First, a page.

Thursday, February 21, 2008

Response to Guy Kawasaki's Post of Top Ten Lies of Entrepreneurs

Welcome to the latest post of Engineers, Entrepreneurs, & Start-ups. I try to write this blog from a standpoint of helping others, specifically budding entrepreneurs. This means engineers, college students and anyone trying to start their own business. I came across an old blog on Guy Kawasaki's website titled "Top Ten Lies of Entrepreneurs". My guess is that Guy is a successful entrepreneur that has crossed over to the dark side (venture capital). Although in retrospect a lot of successful entrepreneurs go the dark side and it seems like a pretty good gig.

In my humble opinion, it seems like Guy has forgotten what it was like to be a hungry, go-getting entrepreneur. Whether you’re an engineer, college student, engipreneur or an entrepreneur just starting out I strongly believe these so called lies are necessities for people undertaking their first venture. When entrepreneurs tell these "lies" they truly believe them to be a possibility (even if it's little big of an exaggeration). These “lies’ represents the passion, the grit; the determination to succeed that is required to navigate the perils of a start-up company. This "not knowing it can be done" leads entrepreneurs to try. Sometimes they succeed and it's truly great, and sometimes they fail. But when true entrepreneurs fail, it is not in vain. They stand up and try again. They learn valuable lessons and sometimes see other opportunities or directions they can go, maybe even better then the original plan.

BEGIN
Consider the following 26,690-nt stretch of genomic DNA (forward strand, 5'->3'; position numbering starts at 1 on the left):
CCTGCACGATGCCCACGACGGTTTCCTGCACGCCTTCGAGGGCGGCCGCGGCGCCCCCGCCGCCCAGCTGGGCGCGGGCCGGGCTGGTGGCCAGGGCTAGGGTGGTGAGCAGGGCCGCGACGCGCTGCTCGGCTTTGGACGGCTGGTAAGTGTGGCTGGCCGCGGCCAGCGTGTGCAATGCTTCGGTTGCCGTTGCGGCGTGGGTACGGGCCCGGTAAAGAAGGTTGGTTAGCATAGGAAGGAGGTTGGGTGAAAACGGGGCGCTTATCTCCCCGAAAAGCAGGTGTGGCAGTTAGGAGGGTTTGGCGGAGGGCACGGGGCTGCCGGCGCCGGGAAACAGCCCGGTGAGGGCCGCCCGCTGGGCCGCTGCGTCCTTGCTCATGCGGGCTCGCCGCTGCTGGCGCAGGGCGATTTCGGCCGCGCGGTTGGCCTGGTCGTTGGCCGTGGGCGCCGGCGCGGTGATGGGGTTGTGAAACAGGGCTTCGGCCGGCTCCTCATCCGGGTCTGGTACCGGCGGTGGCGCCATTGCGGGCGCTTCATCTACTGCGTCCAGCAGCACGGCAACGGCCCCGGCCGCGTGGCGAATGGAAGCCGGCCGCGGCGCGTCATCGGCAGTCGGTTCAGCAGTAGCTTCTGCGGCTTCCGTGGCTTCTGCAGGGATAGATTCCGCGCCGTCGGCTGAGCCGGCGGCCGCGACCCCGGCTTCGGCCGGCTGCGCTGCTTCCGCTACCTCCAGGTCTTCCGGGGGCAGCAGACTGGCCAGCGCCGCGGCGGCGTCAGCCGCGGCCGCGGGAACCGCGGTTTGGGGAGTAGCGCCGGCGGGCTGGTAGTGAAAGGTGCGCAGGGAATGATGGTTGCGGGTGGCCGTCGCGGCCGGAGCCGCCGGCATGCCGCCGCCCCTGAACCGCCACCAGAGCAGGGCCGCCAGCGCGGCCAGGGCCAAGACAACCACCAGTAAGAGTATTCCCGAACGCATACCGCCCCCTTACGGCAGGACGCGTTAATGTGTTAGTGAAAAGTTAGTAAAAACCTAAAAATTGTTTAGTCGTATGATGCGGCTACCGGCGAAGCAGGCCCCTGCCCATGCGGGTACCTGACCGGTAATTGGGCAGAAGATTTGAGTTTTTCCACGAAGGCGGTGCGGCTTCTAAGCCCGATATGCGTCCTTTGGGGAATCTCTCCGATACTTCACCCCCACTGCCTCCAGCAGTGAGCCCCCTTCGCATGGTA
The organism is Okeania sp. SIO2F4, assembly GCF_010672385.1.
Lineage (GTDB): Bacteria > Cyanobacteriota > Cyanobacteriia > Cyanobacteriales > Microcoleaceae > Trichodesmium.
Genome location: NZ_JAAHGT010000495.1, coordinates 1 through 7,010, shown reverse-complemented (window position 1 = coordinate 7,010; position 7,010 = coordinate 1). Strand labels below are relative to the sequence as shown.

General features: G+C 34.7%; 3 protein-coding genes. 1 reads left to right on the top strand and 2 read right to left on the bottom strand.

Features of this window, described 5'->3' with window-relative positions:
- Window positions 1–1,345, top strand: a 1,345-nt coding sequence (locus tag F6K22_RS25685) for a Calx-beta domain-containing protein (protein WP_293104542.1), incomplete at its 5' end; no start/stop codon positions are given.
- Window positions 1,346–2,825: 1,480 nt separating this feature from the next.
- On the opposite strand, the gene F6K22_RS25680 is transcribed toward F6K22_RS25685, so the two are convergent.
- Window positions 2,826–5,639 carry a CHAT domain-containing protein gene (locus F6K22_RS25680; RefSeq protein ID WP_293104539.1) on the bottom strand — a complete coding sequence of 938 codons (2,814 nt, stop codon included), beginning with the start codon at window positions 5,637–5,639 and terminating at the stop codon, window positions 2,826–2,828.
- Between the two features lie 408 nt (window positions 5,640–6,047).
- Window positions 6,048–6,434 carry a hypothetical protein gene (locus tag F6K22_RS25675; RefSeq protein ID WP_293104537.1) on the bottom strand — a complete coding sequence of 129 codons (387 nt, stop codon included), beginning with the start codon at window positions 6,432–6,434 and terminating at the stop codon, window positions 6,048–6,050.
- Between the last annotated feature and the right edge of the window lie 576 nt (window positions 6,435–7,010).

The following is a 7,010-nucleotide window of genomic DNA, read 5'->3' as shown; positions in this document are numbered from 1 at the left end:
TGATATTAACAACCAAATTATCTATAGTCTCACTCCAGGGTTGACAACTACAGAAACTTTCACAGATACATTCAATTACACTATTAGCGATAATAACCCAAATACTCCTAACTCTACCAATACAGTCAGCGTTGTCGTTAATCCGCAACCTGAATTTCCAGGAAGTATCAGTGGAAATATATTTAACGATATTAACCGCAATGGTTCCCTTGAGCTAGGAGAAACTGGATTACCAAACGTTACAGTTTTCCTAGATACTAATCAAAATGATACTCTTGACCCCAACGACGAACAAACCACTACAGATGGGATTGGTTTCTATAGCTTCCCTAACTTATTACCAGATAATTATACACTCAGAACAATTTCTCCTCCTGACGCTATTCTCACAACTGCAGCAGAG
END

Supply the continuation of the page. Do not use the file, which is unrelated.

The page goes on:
If new entrepreneurs did not believe that Boeing is sending over a large purchase order or that the management team can get the job done they will probably fail. The confidence and optimism are essential to getting through the tough times.

However, I will agree that underestimating your competition and assuming no one else is doing what you’re doing is a recipe for disaster. When developing strategy it is very important to always keep the competition in mind.

I feel it is very important for engineers, entrepreneurs, and engipreneurs to dream big but stay grounded in reality. For example, the reality that whatever the business may be it is going to take a LOT of work to make it happen. The reality that the odds are stacked against you, not any idea will work and you can’t make it happen on guts alone. Perhaps even most important is the reality that although I disagree with Guy, he seems successful and knowledgeable his advice/columns (or anyone with experience in your field) should be considered, but always with a grain of salt.

Good luck!